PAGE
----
Autonomic and motor regulation in HF

HF subjects show increased sympathetic tone and altered heart rate and blood pressure responses to blood pressure challenges, characteristics which are dependent upon appropriate functioning of right insular, cingulate, and right orbitofrontal cortices [2,3]; these areas showed reduced cortical thicknesses, indicating localized tissue injury in HF subjects. Although we did not examine autonomic control function in HF subjects, a subset of HF subjects included in this study showed autonomic control deficits in an earlier study [24]. The right and left insular cortices influence sympathetic and parasympathetic nervous system activity, respectively [25]; both left and right insulae showed decreased cortical thickness; however, the right insula showed more thinning, findings which are consistent with changes observed on previous MRI studies [24]. The cingulate cortex, which receives axons from and projects to insular cortices, mediates both autonomic branches, and damage to this structure can impact cardiac regulation [2,7]. The orbitofrontal cortex exerts prominent influences on somatomotor inhibition of autonomic responses, and coordination of behavioral responses during adaptation [26] and shows a substantial role in initiation of blood pressure responses [27]. Localized injury in this cortical area can contribute to a range of motor and autonomic deficits in the condition.

Cognitive, affective, and dyspnea regulation in HF

HF subjects show various cognitive and affective issues and symptoms of dyspnea [7]. Along with other injured brain areas, including the hippocampus, anterior thalamus, fornix, mammillary bodies, caudate nuclei, putamen, cerebellum, described in previous studies [1,7], frontal cortices and para hippocampal areas are involved in cognitive, behavioral, and planning functions [28]. Frontal cortices send and receive information to various brain areas, including the caudate nuclei [29]. Behavioral and learning deficits result from lesioned frontal cortices, and similar deficits can be reproduced with caudate nuclei injury [29]. The para-hippocampal cortex projects to limbic areas, sites that are involved in higher-order cognitive and behavioral functions [30]. Thus, injury in frontal cortices and para hippocampal sites in HF may contribute to cognitive and behavioral issues, as shown here as well, in the syndrome.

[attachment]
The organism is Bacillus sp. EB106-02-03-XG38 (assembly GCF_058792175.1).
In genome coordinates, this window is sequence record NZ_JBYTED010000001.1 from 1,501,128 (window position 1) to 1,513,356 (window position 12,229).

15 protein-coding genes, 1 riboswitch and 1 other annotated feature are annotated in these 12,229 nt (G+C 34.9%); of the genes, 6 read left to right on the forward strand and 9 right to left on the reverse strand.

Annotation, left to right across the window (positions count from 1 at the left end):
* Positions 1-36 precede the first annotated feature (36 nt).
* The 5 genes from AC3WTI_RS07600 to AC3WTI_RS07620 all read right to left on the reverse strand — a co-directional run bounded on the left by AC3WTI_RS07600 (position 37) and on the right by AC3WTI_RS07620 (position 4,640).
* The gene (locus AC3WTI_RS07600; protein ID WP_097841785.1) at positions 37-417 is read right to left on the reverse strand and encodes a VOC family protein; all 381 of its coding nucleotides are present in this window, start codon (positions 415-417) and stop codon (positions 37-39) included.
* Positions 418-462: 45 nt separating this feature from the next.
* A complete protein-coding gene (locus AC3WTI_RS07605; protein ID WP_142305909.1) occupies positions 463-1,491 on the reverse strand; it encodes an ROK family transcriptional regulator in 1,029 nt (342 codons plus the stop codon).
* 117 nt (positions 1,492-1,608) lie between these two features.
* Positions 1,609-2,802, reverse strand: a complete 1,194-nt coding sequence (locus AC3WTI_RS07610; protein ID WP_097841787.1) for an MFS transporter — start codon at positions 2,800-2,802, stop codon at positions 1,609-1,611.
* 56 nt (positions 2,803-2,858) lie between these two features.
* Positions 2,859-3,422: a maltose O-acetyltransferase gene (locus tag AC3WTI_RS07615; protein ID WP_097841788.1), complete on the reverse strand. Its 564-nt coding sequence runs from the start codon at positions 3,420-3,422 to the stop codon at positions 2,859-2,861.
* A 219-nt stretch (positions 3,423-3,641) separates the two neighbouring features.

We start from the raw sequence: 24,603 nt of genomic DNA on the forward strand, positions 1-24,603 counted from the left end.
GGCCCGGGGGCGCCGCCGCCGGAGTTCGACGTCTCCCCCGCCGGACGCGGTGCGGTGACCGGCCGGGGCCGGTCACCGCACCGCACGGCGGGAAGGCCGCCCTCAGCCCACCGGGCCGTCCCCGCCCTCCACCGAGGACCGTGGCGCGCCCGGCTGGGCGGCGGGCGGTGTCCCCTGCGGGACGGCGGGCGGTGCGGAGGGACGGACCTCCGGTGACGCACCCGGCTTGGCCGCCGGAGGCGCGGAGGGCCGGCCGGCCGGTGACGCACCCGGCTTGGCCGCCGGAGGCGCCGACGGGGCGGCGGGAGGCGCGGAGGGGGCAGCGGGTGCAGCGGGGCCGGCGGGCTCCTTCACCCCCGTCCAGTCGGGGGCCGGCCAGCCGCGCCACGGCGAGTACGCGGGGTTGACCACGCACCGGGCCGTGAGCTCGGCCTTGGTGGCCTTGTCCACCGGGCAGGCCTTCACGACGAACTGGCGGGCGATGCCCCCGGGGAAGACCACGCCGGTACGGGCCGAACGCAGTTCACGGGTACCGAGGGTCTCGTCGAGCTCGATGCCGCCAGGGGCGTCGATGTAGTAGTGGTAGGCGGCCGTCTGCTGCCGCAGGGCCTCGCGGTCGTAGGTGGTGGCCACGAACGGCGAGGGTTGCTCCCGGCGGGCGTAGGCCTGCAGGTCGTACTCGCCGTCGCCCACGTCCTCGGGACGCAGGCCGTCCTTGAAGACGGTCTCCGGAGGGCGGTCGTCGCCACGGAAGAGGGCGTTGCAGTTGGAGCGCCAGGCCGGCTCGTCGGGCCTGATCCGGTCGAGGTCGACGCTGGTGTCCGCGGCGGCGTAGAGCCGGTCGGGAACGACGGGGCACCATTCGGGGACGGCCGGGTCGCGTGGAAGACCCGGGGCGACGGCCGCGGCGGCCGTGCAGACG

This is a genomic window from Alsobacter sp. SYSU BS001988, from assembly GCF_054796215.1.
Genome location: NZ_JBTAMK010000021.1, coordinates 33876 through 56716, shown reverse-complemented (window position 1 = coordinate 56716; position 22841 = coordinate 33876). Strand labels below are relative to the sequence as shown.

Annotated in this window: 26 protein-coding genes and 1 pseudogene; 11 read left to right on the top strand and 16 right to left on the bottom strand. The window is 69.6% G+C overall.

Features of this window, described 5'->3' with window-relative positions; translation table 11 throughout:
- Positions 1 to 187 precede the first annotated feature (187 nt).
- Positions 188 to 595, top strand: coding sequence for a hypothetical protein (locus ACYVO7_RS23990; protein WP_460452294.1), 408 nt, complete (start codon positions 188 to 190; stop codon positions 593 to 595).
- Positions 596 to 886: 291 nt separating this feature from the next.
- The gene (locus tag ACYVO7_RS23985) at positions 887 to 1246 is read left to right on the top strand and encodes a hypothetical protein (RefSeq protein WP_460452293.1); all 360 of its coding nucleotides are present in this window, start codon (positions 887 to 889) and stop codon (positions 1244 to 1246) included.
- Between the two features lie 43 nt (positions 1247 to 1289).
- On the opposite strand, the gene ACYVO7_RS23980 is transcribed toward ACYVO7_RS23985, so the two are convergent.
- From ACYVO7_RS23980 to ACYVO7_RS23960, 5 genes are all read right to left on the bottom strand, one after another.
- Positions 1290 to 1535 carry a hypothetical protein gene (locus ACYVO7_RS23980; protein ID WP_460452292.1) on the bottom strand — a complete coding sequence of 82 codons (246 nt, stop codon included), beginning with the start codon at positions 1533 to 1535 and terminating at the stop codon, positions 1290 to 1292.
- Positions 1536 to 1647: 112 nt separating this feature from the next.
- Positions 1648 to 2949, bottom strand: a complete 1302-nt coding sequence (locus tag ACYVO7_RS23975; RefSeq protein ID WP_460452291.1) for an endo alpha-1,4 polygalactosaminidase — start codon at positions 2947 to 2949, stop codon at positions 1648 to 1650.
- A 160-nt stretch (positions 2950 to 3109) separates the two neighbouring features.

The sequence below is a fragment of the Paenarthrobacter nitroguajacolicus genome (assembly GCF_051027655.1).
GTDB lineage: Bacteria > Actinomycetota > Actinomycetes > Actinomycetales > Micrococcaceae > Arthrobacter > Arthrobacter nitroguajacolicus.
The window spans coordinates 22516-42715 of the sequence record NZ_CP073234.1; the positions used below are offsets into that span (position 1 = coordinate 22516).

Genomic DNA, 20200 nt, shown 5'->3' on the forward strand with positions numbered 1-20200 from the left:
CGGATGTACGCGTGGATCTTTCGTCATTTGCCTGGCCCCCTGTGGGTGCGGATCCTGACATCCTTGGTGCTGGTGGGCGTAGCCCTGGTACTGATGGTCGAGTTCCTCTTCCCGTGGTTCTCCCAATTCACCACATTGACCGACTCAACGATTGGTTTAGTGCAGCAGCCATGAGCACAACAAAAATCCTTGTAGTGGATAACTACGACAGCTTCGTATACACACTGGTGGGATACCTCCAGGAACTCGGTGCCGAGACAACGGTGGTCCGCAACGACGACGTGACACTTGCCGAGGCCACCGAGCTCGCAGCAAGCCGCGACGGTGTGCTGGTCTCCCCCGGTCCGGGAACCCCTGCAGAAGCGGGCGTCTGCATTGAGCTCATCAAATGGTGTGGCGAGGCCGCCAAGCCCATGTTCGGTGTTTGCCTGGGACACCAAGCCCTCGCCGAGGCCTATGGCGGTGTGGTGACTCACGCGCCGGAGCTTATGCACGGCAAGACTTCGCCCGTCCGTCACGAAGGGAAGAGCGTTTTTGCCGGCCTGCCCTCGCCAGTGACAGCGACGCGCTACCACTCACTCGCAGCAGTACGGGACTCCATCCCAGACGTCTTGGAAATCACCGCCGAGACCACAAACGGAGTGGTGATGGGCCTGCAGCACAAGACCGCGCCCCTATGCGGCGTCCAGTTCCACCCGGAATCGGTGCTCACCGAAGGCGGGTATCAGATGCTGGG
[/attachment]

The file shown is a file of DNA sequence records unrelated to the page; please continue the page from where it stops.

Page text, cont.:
HF patients show high levels of depressive symptoms and an increased incidence of mood disorders [31]; both mood and anxiety symptoms of HF subjects, included in this study, are significantly increased. Brain regions associated with mood regulation include the prefrontal cortex, para hippocampal gyrus, cingulate, insula, hippocampus, and cerebellum (not examined in this study) [7]. These brain sites are associated with injury in depressed subjects, and the majority of these areas showed reduced cortical thicknesses in HF subjects.

Signs of dyspnea are also a common characteristic of HF [7]. Dyspnea, the perception of breathlessness, is primarily regulated by the cingulate, insular, and cerebellar sites [32]. Both cingulate and insular areas showed reduced cortical thicknesses here, and may partially underlie the dyspnea commonly observed in the condition.

Visual, language and speech regulation in HF

Abnormal visual, language, and speech functions are common in HF subjects. Multiple brain areas, including the superior temporal cortex, and tissue underlying the superior temporal sulcus, inferior parietal, lateral occipital, lingual, precuneus, superior parietal, and supra marginal cortical areas, which help regulate these deficient functions [3336], showed reduced regional thicknesses in HF subjects. Superior temporal cortical areas that play significant roles in speech control [33], and tissue under the superior temporal sulcus and within inferior parietal regions that regulate language [34] show reduced cortical thicknesses in HF subjects. Other cortical sites that control visual domains include lateral occipital, lingual, precuneus, superior parietal, and supra marginal cortex [35,36]. The supra marginal gyri also play a crucial role in integration and interactions involving visual, auditory, and somato-sensory functions with adjoining sensory regions [36], Reduced cortical thicknesses in these visual and language regulatory areas may contribute to impaired behaviors.